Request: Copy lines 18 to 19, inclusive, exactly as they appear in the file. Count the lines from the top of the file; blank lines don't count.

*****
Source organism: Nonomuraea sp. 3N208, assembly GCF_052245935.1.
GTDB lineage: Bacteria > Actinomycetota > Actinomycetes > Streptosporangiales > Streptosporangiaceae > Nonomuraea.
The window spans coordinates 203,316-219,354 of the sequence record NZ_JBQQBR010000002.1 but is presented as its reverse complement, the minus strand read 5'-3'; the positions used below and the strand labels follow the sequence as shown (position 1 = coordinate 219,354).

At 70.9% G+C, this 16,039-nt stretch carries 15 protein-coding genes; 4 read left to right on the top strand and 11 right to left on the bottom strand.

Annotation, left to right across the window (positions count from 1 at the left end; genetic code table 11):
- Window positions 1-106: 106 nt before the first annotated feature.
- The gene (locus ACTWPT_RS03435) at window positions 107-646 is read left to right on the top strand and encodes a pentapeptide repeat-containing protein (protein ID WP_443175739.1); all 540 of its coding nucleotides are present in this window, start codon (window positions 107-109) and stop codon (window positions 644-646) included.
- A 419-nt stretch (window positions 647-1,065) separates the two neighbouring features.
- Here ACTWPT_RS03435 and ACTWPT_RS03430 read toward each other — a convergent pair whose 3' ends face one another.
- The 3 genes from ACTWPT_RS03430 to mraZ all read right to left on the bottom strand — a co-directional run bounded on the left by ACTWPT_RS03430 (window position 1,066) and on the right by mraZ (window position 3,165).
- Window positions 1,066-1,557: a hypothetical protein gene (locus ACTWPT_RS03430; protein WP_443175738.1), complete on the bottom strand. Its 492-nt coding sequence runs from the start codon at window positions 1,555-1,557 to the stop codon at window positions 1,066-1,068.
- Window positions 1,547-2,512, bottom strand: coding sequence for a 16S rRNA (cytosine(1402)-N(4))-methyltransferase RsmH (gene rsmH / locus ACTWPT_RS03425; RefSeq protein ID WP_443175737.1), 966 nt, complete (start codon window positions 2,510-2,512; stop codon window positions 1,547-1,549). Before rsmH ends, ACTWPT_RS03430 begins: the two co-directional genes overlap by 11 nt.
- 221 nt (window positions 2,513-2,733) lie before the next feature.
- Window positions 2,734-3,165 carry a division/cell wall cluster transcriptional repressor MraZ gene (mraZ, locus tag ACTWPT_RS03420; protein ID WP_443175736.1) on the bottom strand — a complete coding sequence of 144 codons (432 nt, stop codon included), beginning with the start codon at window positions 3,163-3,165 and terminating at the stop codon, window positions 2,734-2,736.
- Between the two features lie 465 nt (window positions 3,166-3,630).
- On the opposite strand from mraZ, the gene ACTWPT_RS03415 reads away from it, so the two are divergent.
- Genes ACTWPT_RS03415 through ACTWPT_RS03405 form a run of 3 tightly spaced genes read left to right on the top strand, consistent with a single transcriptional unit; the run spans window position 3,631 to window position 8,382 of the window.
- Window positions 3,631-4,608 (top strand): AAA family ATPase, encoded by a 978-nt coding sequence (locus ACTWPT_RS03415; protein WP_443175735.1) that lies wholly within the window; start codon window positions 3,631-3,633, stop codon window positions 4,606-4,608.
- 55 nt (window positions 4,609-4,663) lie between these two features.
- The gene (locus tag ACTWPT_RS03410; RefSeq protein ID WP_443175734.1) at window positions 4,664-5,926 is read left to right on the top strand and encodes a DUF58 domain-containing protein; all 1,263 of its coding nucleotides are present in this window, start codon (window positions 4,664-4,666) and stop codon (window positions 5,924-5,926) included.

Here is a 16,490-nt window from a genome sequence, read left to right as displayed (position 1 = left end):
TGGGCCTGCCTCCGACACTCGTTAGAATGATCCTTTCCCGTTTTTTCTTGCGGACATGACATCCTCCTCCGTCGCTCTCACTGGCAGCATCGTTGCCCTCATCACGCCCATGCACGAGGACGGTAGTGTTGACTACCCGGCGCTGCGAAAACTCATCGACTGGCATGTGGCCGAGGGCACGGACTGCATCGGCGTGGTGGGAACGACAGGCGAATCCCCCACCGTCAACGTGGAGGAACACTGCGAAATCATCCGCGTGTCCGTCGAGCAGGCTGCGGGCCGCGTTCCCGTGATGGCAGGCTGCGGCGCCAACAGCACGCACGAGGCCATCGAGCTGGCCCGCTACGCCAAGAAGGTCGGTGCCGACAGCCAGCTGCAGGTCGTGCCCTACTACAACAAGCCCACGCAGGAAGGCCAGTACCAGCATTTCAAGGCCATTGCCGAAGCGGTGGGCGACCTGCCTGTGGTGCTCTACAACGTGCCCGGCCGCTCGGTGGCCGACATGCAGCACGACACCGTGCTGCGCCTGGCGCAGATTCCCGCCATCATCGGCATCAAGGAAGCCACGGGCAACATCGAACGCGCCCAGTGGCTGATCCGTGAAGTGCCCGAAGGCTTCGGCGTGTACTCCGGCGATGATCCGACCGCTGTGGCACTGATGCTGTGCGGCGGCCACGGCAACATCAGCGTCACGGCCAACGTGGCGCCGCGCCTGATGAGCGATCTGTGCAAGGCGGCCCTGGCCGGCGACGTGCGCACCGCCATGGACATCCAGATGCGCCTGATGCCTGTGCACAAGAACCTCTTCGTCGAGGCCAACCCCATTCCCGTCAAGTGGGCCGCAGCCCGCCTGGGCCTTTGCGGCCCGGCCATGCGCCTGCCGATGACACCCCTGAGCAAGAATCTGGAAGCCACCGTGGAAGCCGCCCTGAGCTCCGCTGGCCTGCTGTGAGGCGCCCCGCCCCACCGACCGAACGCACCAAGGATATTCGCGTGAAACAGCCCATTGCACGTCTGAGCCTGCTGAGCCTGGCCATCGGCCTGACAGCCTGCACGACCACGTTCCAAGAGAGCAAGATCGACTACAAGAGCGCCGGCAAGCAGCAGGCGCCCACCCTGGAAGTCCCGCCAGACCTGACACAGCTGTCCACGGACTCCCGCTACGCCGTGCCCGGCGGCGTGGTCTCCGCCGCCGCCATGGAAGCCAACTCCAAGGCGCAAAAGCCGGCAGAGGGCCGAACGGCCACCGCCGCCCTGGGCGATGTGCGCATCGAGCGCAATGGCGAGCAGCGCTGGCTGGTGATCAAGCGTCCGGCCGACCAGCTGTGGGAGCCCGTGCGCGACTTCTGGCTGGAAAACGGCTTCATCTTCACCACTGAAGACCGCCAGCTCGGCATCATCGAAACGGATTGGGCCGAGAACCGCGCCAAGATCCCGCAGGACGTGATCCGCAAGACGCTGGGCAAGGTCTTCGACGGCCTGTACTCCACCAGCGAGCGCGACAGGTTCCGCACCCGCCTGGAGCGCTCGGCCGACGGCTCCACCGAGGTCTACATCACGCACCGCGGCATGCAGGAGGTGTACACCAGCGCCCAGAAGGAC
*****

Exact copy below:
- Window positions 3,631-4,608 (top strand): AAA family ATPase, encoded by a 978-nt coding sequence (locus ACTWPT_RS03415; protein WP_443175735.1) that lies wholly within the window; start codon window positions 3,631-3,633, stop codon window positions 4,606-4,608.
- 55 nt (window positions 4,609-4,663) lie between these two features.